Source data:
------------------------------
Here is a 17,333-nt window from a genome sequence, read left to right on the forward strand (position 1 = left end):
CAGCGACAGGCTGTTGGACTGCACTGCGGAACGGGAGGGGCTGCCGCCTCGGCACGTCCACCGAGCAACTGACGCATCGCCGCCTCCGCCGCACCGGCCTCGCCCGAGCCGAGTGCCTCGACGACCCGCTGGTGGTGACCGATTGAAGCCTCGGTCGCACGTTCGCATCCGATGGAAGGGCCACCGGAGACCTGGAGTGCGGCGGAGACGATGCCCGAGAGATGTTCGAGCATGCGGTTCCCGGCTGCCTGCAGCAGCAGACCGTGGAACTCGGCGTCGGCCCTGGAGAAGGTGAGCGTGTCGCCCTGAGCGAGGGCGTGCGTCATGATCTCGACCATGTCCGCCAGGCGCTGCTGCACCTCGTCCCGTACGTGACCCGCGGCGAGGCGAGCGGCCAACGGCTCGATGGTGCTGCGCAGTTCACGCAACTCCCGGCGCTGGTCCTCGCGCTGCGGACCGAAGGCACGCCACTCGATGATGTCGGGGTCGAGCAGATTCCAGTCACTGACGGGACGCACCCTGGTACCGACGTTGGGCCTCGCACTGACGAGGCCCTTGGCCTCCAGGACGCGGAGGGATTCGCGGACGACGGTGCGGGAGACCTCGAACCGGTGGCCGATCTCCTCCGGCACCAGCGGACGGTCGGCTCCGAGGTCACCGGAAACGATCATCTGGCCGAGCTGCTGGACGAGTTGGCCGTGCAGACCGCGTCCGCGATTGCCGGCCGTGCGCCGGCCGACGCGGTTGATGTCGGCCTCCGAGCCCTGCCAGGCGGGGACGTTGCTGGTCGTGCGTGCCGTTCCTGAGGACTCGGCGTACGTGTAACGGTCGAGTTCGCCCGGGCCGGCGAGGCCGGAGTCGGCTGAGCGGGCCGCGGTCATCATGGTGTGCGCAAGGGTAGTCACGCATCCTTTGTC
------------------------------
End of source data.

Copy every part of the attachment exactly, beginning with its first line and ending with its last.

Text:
Here is a 17,333-nt window from a genome sequence, read left to right on the forward strand (position 1 = left end):
CAGCGACAGGCTGTTGGACTGCACTGCGGAACGGGAGGGGCTGCCGCCTCGGCACGTCCACCGAGCAACTGACGCATCGCCGCCTCCGCCGCACCGGCCTCGCCCGAGCCGAGTGCCTCGACGACCCGCTGGTGGTGACCGATTGAAGCCTCGGTCGCACGTTCGCATCCGATGGAAGGGCCACCGGAGACCTGGAGTGCGGCGGAGACGATGCCCGAGAGATGTTCGAGCATGCGGTTCCCGGCTGCCTGCAGCAGCAGACCGTGGAACTCGGCGTCGGCCCTGGAGAAGGTGAGCGTGTCGCCCTGAGCGAGGGCGTGCGTCATGATCTCGACCATGTCCGCCAGGCGCTGCTGCACCTCGTCCCGTACGTGACCCGCGGCGAGGCGAGCGGCCAACGGCTCGATGGTGCTGCGCAGTTCACGCAACTCCCGGCGCTGGTCCTCGCGCTGCGGACCGAAGGCACGCCACTCGATGATGTCGGGGTCGAGCAGATTCCAGTCACTGACGGGACGCACCCTGGTACCGACGTTGGGCCTCGCACTGACGAGGCCCTTGGCCTCCAGGACGCGGAGGGATTCGCGGACGACGGTGCGGGAGACCTCGAACCGGTGGCCGATCTCCTCCGGCACCAGCGGACGGTCGGCTCCGAGGTCACCGGAAACGATCATCTGGCCGAGCTGCTGGACGAGTTGGCCGTGCAGACCGCGTCCGCGATTGCCGGCCGTGCGCCGGCCGACGCGGTTGATGTCGGCCTCCGAGCCCTGCCAGGCGGGGACGTTGCTGGTCGTGCGTGCCGTTCCTGAGGACTCGGCGTACGTGTAACGGTCGAGTTCGCCCGGGCCGGCGAGGCCGGAGTCGGCTGAGCGGGCCGCGGTCATCATGGTGTGCGCAAGGGTAGTCACGCATCCTTTGTC